Does objective truth – and specifically objective moral truth – matter for Christians? In a survey of teenagers conducted by Barna Research on Feb 12, 2002, 83% of those teenagers said moral truth depends on the circumstances, and only 6% overall said moral truth is absolute. Of those who identified as born-again Christians, only 9% agreed that moral truth is unchanging and not relative to the situation. Those teenagers of 17 years ago are now the middle-aged backbone of our working society, as well as parents raising the next generation. But does that dim view of objective moral truth even matter in our time? Let’s work through that today.
What is Objective truth?
Objective truth is the idea that truth is what corresponds to reality. This is known as the correspondence theory of truth: a statement is true if it accurately describes or corresponds to the object of the statement as opposed to the subject‘s perception of it. For example, a person claiming “this apple is red” could be telling the truth if the object in question is a Red Delicious variety. On the other hand, a person with red-green color-blindness may make the same statement about a Granny Smith apple and it would not be true, because their subjective perception is flawed and the apple itself is actually green. As Aristotle would say, “It is by the facts of the case, by their being or not being so, that a statement is called true or false.” This aligns with our most basic everyday observations, but while most can accept the idea of objective truth about physical objects, many of those same people will balk at the idea of objective moral truth.
Why this acceptance of objective truth about everything except moral truth claims? Although our observations of the world around us are descriptive of what is, morality is prescriptive of what ought to be. Morals hold us accountable by prescribing what we should (or shouldn’t) do, and that is the source of the resistance. It can be easy enough to prove that a person stole something, so that the sentence “John stole Bob’s philosophy book” is a true statement. But if we say that “stealing other people’s philosophy books is wrong”, now we have a judgment being made, we have the possibility of John being held accountable for his actions, and we have the possibility of real guilt now. I’m not talking about just the feeling of guilt, shame, or embarrassment, but actual guilt as in deserving of punishment. Naturally, John may not like that culpability, and may push back against that notion of wrongness (until somebody steals from him, that is). As it turns out, there is a lot of behavior in vogue in society right now that is condemned by the Bible, so there is a lot of incentive to deny the existence of objective moral truth entirely, and hence the guilt that comes on every single human on earth when faced with the perfect standard of the perfect Judge before Whom we must all stand someday [Heb 9:27]. One way people try to get around this is relativism – the idea that moral truth is relative to the situation or to the subject. However, contrary to what the Christian teenagers in the survey accepted, this view is not compatible with Christianity, so we must choose, and choose wisely.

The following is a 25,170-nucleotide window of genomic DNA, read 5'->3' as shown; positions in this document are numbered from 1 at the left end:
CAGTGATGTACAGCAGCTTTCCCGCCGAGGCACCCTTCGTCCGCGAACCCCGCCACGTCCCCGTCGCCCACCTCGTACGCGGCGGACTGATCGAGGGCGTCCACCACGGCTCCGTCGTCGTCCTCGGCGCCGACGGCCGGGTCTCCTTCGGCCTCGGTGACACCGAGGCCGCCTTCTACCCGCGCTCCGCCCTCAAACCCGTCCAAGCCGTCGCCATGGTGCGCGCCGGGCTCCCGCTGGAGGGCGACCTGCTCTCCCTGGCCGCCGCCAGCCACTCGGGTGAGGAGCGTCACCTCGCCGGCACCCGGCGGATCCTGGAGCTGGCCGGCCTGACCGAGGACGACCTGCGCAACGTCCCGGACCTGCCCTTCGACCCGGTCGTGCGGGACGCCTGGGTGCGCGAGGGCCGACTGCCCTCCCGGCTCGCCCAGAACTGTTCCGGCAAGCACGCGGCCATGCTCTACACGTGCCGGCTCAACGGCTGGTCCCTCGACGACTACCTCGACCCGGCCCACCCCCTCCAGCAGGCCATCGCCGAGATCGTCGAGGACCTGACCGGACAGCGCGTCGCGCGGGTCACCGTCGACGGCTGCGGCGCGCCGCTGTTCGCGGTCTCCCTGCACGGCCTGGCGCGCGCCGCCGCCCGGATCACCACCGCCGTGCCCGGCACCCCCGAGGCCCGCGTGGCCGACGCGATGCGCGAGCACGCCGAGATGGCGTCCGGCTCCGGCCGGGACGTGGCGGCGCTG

In the culture at large, relativism is seen as open-minded and tolerant. Slogans like “Do what’s right for you,” “Live and let live,” and “Find your own truth” promote this idea of individual, “personalized” truth. On the other hand, belief in absolute, unchanging values are viewed as narrow-minded, bigoted, and old-fashioned. It hasn’t been much better in the church, as the stats at the beginning demonstrated. Relativism seems loving and non-confrontational to many Christians, while holding fast to objective moral truth is often seen as unloving, dogmatic, and judgmental. But ideas have consequences, and relativism is no exception.
What are some consequences of relativism?